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[190] and when the White man mounts, his chase is eager and his vengeance black.

We pass a homestead which has lately been the scene of one of these mountain episodes. A daring fellow brought his wife and two daughters up to the great plateau, where by thrift and labour he was making for them a prosperous home. The girls were pretty, and the wifeless miners and shepherds thought them angels. A band of Shoshones scalped the whole family. If the Whiteman's tale is true, these savages not only outraged the women, but slit their noses, broke their joints, and gouged their eyes. If so, the warriors were attended by their dusky wives; such acts of torture being reserved by Indians as a luxury for their squaws, who snatch a fearful pleasure, in their bondage, from the sight of a White woman's shame and death.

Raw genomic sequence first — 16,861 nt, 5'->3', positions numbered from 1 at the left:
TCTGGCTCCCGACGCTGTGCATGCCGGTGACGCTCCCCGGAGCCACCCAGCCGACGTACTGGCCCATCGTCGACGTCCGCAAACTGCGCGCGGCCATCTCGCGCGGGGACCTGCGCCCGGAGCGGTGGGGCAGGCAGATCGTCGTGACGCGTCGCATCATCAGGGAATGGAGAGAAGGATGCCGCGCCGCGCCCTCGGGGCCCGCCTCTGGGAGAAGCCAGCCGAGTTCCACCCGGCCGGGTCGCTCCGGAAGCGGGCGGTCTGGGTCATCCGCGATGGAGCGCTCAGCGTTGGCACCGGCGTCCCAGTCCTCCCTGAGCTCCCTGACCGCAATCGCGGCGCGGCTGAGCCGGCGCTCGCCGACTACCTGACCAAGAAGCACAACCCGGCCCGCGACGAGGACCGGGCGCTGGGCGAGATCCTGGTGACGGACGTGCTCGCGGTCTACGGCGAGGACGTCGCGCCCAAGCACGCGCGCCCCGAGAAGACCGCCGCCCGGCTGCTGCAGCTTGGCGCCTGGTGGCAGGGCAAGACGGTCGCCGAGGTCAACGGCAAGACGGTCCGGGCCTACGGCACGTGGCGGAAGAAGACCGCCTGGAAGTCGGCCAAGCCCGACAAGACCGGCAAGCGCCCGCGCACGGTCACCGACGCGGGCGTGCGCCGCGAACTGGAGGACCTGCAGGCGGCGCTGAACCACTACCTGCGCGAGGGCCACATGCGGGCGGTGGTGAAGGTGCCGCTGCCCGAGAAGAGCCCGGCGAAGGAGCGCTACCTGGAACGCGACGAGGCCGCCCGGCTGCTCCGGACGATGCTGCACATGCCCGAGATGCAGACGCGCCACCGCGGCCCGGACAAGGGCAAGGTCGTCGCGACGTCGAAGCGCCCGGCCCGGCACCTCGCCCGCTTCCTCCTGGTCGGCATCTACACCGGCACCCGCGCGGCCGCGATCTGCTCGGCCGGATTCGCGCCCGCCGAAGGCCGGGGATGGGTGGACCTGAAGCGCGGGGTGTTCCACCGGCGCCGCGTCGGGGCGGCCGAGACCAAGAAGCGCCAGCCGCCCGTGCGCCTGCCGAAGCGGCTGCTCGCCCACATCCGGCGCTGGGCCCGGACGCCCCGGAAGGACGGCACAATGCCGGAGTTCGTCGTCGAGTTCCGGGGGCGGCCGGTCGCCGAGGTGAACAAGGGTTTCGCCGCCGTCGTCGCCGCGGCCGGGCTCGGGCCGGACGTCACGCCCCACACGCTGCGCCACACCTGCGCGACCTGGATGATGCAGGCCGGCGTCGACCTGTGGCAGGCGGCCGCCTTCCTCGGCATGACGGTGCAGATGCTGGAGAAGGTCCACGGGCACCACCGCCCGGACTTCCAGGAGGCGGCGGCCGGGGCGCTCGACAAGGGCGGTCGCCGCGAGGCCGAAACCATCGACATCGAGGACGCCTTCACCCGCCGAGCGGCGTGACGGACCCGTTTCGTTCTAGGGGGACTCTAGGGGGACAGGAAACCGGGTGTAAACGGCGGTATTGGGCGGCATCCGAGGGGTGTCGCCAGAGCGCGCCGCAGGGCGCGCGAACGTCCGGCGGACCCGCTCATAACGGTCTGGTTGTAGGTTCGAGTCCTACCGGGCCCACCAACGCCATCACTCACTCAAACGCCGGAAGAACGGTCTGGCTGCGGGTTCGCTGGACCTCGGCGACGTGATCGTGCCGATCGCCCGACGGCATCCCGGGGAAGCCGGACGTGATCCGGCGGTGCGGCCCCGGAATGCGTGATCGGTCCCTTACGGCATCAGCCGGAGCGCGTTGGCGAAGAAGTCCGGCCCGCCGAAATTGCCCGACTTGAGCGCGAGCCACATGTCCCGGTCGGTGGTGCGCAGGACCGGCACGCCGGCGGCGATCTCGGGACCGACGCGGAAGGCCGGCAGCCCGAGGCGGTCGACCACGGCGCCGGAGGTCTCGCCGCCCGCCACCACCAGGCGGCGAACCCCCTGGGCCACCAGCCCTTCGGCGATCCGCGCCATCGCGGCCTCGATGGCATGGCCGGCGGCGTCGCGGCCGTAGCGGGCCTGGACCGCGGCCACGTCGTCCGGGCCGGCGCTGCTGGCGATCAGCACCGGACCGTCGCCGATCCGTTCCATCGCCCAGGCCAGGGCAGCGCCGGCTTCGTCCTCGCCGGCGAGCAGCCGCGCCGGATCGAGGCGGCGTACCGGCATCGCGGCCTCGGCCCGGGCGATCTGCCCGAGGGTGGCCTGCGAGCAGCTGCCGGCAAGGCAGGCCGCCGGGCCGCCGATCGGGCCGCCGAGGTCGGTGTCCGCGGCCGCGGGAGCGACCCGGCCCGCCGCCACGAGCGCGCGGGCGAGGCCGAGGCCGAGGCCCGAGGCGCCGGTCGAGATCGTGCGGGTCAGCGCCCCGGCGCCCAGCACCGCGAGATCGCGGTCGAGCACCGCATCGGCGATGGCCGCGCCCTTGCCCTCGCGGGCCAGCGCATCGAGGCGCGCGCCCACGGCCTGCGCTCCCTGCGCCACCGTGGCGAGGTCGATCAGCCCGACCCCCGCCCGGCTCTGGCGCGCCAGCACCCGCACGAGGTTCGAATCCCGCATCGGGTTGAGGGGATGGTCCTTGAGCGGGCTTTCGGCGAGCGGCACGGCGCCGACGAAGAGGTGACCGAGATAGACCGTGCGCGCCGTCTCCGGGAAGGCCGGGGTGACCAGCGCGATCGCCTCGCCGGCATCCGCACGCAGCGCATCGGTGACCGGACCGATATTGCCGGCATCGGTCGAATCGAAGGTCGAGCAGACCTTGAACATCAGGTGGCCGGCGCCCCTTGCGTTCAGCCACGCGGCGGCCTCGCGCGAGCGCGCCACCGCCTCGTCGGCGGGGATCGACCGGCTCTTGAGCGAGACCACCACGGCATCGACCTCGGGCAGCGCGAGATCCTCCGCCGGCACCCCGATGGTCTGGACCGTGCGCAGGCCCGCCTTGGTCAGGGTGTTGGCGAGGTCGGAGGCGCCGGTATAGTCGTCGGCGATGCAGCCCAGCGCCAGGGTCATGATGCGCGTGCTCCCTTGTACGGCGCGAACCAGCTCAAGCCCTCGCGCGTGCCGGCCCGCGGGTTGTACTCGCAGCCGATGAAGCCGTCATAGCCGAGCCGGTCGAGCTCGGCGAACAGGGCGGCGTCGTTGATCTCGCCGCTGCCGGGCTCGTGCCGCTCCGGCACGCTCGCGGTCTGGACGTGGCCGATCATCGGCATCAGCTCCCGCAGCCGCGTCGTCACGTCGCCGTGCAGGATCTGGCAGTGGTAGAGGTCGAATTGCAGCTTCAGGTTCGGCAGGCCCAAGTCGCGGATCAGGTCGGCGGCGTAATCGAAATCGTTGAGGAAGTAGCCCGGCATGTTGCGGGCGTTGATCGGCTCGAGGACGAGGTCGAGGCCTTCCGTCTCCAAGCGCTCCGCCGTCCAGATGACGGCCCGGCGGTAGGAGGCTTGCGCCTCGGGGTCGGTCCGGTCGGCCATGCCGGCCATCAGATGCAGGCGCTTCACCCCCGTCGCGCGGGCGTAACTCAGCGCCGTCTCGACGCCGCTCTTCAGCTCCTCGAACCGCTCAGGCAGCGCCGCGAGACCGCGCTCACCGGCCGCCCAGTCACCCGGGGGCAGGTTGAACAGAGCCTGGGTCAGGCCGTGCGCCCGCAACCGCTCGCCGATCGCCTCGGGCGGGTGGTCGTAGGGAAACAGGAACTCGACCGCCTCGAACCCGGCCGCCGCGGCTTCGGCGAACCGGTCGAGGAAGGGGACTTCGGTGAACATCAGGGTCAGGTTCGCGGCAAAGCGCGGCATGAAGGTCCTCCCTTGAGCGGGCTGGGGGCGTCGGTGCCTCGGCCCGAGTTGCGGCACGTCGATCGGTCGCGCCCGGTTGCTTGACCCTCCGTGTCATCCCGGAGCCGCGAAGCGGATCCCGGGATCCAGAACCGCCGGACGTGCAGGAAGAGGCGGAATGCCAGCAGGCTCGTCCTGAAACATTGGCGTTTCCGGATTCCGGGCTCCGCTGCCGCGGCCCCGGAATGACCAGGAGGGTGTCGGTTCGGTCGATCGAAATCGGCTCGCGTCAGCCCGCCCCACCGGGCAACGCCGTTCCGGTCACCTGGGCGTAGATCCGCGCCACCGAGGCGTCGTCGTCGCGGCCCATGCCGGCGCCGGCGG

Before the Whites could rally in pursuit, the Shoshones made off, retiring to the trackless wastes where White men's feet have never trod. The trail was lost, the chase seemed vain; but frontier men are not easily turned aside, and female blood was crying from'the earth for vengeance! A Pai-Ute scout

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